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Elation first, depression next: highs and lows of studying abroad

It is extremely quiet in the library, so Hoang Cam Giang was startled by the peal of laughter and the sound of a chair scratching on the floor. The sounds, coming from an adjacent reading room, seemed unnaturally loud. Library staff soon showed up and led a mentally disturbed person out.

For Giang, a visiting scholar at Harvard’s Yenching Institute and Asia Center, that incident in the Widener library is unforgettable.

Giang says many students face psychological problem at Harvard. The demand for medical help on campus is so great that it may take as long as three months for a student to schedule an appointment with university doctors.

Among Vietnamese research students, mild depression is common. Mild means the students can overcome their negative feelings and regain balance on their own without having to consult doctors.

Experts in various Vietnamese mental health institutions have confirmed with local media that they are treating many patients who became depressed while studying abroad.

Dr. La Thi Buoi, at the Center of Educational Pschology Counselling, says the number of Vietnamese students who suffer from depression while studying abroad is very high. Her center has seen about 100 students in the past 2-3 years; and many of them have suicidal thoughts.

Psychologists and psychiatrists say the biggest cause of depression among Vietnamese research students is academic pressure. Students typically have to study very hard to bridge the distance between Vietnamese and international educational standards, different ways of thinking and working, and get no time to relax and unwind.

The situation worsens because they cannot share their problems deeply with relatives or friends, as they would in Vietnam. However, pressure abroad is compounded by pressure from home, too. In professional circles and in general, high expectations are placed on everyone who studies abroad.

Giang personally knows of four severe cases among Vietnamese research students studying in the U.S. who had to be treated clinically. Three of them have either tried to commit suicide or hurt others. One student did not make it. He didn’t like what he was pursuing even though he excelled in it and felt dissatisfied with his professor. He couldn’t share his feelings with anyone, became discouraged and depressed, and killed himself.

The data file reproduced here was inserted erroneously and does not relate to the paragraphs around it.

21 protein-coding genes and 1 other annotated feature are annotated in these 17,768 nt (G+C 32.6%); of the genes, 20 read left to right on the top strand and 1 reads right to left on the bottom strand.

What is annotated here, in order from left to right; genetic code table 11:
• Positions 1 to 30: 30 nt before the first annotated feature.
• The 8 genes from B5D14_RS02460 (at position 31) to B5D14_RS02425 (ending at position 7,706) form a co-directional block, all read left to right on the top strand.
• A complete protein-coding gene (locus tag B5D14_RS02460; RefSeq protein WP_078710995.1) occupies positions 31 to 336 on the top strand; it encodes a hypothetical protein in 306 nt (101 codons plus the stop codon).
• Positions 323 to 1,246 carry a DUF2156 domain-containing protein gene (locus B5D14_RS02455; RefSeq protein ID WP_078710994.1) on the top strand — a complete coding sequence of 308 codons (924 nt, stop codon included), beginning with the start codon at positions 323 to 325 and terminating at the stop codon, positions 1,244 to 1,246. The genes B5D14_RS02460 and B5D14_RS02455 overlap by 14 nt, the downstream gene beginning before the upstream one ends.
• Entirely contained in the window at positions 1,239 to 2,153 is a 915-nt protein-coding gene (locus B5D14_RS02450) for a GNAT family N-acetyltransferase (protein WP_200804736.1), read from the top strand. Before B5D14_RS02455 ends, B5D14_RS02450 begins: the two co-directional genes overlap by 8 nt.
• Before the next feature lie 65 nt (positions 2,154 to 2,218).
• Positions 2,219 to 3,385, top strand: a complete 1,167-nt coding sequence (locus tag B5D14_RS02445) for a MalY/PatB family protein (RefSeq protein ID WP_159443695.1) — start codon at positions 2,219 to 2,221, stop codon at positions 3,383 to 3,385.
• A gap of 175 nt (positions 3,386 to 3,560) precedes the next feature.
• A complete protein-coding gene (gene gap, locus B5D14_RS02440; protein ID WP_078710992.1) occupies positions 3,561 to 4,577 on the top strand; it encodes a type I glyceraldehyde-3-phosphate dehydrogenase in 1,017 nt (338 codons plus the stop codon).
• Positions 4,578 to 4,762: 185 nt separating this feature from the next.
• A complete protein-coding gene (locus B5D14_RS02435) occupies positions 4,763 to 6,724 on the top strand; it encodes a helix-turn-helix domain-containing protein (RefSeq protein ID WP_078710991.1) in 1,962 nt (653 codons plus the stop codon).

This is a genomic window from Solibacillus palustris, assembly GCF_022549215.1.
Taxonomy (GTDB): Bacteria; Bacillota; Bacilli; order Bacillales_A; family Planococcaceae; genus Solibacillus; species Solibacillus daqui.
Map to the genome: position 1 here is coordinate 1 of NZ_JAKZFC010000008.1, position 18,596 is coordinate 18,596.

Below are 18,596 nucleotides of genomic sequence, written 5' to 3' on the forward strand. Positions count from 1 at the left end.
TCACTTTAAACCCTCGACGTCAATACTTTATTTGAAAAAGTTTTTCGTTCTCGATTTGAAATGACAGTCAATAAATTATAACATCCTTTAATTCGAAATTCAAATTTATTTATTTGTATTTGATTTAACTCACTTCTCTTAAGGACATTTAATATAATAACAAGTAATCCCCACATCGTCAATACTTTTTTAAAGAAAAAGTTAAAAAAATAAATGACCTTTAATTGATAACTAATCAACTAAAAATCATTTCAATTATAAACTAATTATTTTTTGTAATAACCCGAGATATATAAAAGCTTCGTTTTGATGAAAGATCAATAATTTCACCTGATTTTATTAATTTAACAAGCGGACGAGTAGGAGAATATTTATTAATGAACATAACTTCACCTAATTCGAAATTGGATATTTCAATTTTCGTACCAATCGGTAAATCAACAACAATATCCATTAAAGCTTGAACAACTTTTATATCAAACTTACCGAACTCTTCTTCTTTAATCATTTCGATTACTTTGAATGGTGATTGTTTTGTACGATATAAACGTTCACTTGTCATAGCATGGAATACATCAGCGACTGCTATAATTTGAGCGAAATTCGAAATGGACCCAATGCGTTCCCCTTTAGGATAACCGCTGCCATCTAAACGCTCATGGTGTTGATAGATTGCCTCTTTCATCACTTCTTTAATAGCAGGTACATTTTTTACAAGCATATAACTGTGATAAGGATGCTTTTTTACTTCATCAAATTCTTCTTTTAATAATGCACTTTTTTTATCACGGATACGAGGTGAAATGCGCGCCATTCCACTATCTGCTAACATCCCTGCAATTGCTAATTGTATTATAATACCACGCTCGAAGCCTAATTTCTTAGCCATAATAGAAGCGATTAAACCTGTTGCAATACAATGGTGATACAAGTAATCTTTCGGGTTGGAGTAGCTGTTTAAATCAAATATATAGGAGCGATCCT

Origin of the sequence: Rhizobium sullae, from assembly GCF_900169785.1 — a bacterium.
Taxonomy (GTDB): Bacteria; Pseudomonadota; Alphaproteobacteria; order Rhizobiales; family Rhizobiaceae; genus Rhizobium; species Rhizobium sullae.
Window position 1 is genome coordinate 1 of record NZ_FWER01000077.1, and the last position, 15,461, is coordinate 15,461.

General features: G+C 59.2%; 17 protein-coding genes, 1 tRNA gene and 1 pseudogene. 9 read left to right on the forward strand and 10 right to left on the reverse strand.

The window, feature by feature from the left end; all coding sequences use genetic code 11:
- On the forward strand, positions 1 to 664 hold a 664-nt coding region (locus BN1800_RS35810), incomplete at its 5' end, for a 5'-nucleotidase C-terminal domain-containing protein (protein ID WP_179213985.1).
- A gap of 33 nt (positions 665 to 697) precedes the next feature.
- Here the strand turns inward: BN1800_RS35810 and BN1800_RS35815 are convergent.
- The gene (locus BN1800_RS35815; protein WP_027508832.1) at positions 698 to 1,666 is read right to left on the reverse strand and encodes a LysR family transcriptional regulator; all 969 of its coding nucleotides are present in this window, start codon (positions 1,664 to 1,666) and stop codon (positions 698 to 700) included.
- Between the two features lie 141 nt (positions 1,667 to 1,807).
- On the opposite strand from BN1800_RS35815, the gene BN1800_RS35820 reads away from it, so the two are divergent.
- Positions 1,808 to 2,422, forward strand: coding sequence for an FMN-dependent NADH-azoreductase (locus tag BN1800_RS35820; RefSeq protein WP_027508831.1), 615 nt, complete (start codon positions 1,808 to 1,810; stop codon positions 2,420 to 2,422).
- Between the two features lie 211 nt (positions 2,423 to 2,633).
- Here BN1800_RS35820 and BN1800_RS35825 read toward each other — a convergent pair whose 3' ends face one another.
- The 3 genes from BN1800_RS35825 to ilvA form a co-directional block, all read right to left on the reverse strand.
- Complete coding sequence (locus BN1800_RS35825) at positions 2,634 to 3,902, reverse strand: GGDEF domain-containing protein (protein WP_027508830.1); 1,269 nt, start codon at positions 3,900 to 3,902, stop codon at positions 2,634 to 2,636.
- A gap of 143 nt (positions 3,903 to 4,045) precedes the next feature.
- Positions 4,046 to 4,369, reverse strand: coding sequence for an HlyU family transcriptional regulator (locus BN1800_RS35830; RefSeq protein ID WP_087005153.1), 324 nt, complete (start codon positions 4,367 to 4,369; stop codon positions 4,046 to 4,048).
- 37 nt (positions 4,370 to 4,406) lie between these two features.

According to a report released recently by UNICEF and the Overseas Development Institute (ODI), up to 29 percent of Vietnamese teenagers suffer from neuropsychiatric problems. Common problems are anxiety, depression, loneliness, hyperactivity and attention deficiency.

Lan Kieu, a PhD student in gender studies in Sweden, feels most psychological problems stem from individuals’ pressure on themselves. Vietnamese students blame or praise their individual selves unduly, not aware that they are fundamentally caught up in problematic social structures, she thinks.

One aspect of this is that Vietnamese people are driven by a “postcolonial desire” to imitate and become part of capitalist Western powers, Kieu said. Studying abroad, accessing Western knowledge and integrating into that system is a way to satisfy this desire. For some time now, Western knowledge has become the “the standard” and yardstick for knowledge to be judged by. Many people in Vietnam go to the extent of selling their houses to fund their children’s studies in foreign countries.

In a collection of essays titled Gan nhu la nha (Almost Home) written by 30 Vietnamese students who have studied abroad (Tre Publishing House), the aspiration is poignantly expressed.

Cao Chy, a research student in Australia, recalls her dream of soaking in pleasant sunshine and smelling apple pies, enraptured by the popular 1980s American western TV series Little House on the Prairie. She decided then that she would live in a Western country.

In recent years, more and more Vietnamese students have been packing their bags and heading abroad. According to government data, in 2017 there were around 130,000 Vietnamese studying abroad at all levels, and their top five destinations are Japan, the U.S., Australia, China and the U.K.

Vietnamese parents invest $3-4 billion every year on their children’s international education, several reports say.

Cold critical journey